‘Life-changing’ migraine pill which halves the number of agonising attacks could be available in the UK by Christmas | The Sun

A NEW pill which can halve the number of agonising migraines experienced by sufferers could soon be available in the UK.

Trials have found atogepant, which is taken once a day, to be twice as effective as treatments currently available in Britain.

Experts have hailed the drug as potentially "life-changing" for the millions of people who regularly experience the throbbing headaches.

Professor Peter Goadsby, honorary consultant neurologist at King’s College Hospital in London, said: "Many patients struggle for years to find an effective treatment.

"During this time, many are resigned to living with the debilitating effects of migraine; it shouldn’t be this way."

Atogepant is already used in the US and was approved for EU use last month.


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It has now received authorisation from the UK's Medicines and Healthcare products Regulatory Agency (MHRA) and is awaiting sign-off from the National Institute for Health and Care Excellence (NICE).

Once given the green light, which could be as early as Christmas this year, the tablets could become a staple in British medicine cabinets.

Atogepant belongs to a new class of medication called calcitonin gene-related peptide (CGRP) receptor antagonists, or gepants.

It works to block a protein shown to increase during migraines.

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Studies have found the drug to significantly reduce attacks over a three-month period, sometimes by up to 50 per cent.

Sufferers went from experiencing an average of eight days plagued by headaches per month to just four.

It meant atogepant was essentially twice as effective as rimegepant, currently used to treat the condition.

A migraine tends to feel like a very bad headache, with a throbbing pain on one side, according to the NHS.

The Migraine Trust estimates that around 10million UK adults are affected, with many experiencing between four and 14 attacks a month.

These can last between two and 72 hours.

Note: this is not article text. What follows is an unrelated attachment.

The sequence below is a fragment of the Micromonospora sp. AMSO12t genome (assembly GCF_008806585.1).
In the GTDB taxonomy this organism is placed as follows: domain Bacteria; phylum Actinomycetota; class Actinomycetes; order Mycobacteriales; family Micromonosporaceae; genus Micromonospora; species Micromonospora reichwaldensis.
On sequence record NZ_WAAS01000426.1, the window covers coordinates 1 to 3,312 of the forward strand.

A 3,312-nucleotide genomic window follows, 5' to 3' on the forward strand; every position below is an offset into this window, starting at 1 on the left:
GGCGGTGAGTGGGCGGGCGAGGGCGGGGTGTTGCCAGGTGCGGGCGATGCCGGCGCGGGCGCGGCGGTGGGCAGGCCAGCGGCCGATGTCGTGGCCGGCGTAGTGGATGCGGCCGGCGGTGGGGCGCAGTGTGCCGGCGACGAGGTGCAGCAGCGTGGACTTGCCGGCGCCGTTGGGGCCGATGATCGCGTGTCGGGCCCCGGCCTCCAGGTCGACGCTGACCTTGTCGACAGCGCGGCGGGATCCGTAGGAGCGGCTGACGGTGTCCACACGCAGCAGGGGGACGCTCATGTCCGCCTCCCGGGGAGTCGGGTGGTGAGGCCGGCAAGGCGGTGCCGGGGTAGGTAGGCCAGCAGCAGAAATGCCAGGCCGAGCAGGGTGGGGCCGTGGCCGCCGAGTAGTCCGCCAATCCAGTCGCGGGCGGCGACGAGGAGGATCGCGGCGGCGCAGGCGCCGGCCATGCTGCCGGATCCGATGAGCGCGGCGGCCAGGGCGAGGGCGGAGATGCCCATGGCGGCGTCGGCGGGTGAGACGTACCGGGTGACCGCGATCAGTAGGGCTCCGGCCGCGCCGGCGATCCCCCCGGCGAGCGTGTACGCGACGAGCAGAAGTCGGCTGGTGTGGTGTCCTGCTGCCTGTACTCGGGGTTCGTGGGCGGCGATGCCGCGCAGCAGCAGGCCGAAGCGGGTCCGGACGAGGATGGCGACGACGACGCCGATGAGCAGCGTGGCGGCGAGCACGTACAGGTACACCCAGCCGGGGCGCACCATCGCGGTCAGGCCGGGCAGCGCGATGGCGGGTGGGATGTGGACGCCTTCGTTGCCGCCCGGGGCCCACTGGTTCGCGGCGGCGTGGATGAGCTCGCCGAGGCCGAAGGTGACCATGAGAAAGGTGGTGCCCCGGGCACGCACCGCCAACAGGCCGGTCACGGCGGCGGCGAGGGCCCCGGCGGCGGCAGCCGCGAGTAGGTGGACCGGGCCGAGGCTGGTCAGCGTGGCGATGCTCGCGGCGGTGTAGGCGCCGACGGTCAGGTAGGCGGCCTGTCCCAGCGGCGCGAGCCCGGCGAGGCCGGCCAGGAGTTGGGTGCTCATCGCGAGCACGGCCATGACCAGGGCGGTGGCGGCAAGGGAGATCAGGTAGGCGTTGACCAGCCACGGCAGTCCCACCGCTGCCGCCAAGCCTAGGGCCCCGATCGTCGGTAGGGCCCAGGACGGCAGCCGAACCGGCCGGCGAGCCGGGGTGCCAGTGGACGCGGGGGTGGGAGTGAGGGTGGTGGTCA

Most patients rely on painkillers to dull the agony, or prescription medicines which can shorten the length of attacks.

Rimegepant, a CGRP treatment, is available on the NHS in England and Scotland as a preventative and cute measure respectively.

Atogepant will hopefully soon be another preventative option for those who experience four or more migraine days a month but for whom three other treatments have failed.

Rob Music, chief executive at The Migraine Trust, said: "For too many years people living with migraine struggled to find a treatment that works for them.

"Migraine attacks can have a huge impact on ability to carry out day to day activities and have a detrimental impact on mental health.

"We hope to see atogepant offered on the NHS soon to ensure those who are eligible have the opportunity to benefit from this treatment."

Belinda Byrne, medical director at pharmaceutical company AbbVie UK, which produces the drug, added: "There is a common misconception that migraine is ‘just a headache,’ but for many patients, migraine has a devastating impact on their everyday life.

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"AbbVie is committed to advancing the standards of care for people living with migraine and we are delighted that the MHRA has provided marketing authorisation for this new medication.

"We are currently working with the regulatory authorities to bring this potential treatment to eligible patients as soon as possible."

What is migraine?

MIGRAINE is a severe and painful long-term health condition which causes migraine attacks.

Common symptoms include:

  • Head pain
  • Problems with your sight, such as seeing flashing lights
  • Being very sensitive to light, sounds and smells
  • Fatigue
  • Feeling and being sick

Attacks affect people differently, but sufferers often cannot function normally during these episodes.

They can last between two hours and three days.

The most common types of migraine fall into two categories:

  1. Without aura (no warning signs)
  2. With aura (with warning signs, such as blind spots, seeing flashing lights, numbness or pins and needles, feeling dizzy or off balance)

Treatment usually involves painkillers and anti-sickness medication.

Lifestyle changes, like altering your routine or sleeping pattern, can also help.

If someone is having more than four attacks a month, they can be prescribed preventative treatment, such as calcitonin gene-related peptide antibodies (CGRP).

Source: The Migraine Trust

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